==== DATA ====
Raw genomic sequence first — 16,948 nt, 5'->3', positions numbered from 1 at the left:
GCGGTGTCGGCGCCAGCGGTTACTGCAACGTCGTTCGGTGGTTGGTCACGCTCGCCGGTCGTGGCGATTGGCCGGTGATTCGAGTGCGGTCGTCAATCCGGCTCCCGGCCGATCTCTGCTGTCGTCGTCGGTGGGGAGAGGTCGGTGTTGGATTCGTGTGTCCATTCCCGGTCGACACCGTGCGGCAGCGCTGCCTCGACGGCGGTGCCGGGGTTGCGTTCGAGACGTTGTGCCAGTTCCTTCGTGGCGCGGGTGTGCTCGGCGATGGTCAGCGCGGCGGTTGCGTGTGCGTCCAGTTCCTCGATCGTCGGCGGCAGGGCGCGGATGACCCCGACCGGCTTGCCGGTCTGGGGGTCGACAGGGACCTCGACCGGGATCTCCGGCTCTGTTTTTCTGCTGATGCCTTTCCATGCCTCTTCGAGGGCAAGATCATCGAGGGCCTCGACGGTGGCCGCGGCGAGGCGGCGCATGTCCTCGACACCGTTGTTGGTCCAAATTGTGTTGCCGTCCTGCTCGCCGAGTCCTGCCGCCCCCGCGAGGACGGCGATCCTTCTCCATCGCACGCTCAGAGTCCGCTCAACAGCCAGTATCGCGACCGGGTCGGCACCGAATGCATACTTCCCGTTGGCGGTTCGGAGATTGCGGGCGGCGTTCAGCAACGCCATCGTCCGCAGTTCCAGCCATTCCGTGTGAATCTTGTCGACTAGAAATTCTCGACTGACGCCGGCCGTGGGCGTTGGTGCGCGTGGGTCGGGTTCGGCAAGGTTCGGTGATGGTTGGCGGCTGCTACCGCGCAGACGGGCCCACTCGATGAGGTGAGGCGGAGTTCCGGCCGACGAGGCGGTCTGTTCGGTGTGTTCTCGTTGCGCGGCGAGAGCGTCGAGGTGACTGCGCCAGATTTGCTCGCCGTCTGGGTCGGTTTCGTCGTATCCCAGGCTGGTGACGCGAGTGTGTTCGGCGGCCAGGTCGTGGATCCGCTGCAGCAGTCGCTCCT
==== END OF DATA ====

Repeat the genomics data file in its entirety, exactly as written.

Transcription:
Raw genomic sequence first — 16,948 nt, 5'->3', positions numbered from 1 at the left:
GCGGTGTCGGCGCCAGCGGTTACTGCAACGTCGTTCGGTGGTTGGTCACGCTCGCCGGTCGTGGCGATTGGCCGGTGATTCGAGTGCGGTCGTCAATCCGGCTCCCGGCCGATCTCTGCTGTCGTCGTCGGTGGGGAGAGGTCGGTGTTGGATTCGTGTGTCCATTCCCGGTCGACACCGTGCGGCAGCGCTGCCTCGACGGCGGTGCCGGGGTTGCGTTCGAGACGTTGTGCCAGTTCCTTCGTGGCGCGGGTGTGCTCGGCGATGGTCAGCGCGGCGGTTGCGTGTGCGTCCAGTTCCTCGATCGTCGGCGGCAGGGCGCGGATGACCCCGACCGGCTTGCCGGTCTGGGGGTCGACAGGGACCTCGACCGGGATCTCCGGCTCTGTTTTTCTGCTGATGCCTTTCCATGCCTCTTCGAGGGCAAGATCATCGAGGGCCTCGACGGTGGCCGCGGCGAGGCGGCGCATGTCCTCGACACCGTTGTTGGTCCAAATTGTGTTGCCGTCCTGCTCGCCGAGTCCTGCCGCCCCCGCGAGGACGGCGATCCTTCTCCATCGCACGCTCAGAGTCCGCTCAACAGCCAGTATCGCGACCGGGTCGGCACCGAATGCATACTTCCCGTTGGCGGTTCGGAGATTGCGGGCGGCGTTCAGCAACGCCATCGTCCGCAGTTCCAGCCATTCCGTGTGAATCTTGTCGACTAGAAATTCTCGACTGACGCCGGCCGTGGGCGTTGGTGCGCGTGGGTCGGGTTCGGCAAGGTTCGGTGATGGTTGGCGGCTGCTACCGCGCAGACGGGCCCACTCGATGAGGTGAGGCGGAGTTCCGGCCGACGAGGCGGTCTGTTCGGTGTGTTCTCGTTGCGCGGCGAGAGCGTCGAGGTGACTGCGCCAGATTTGCTCGCCGTCTGGGTCGGTTTCGTCGTATCCCAGGCTGGTGACGCGAGTGTGTTCGGCGGCCAGGTCGTGGATCCGCTGCAGCAGTCGCTCCT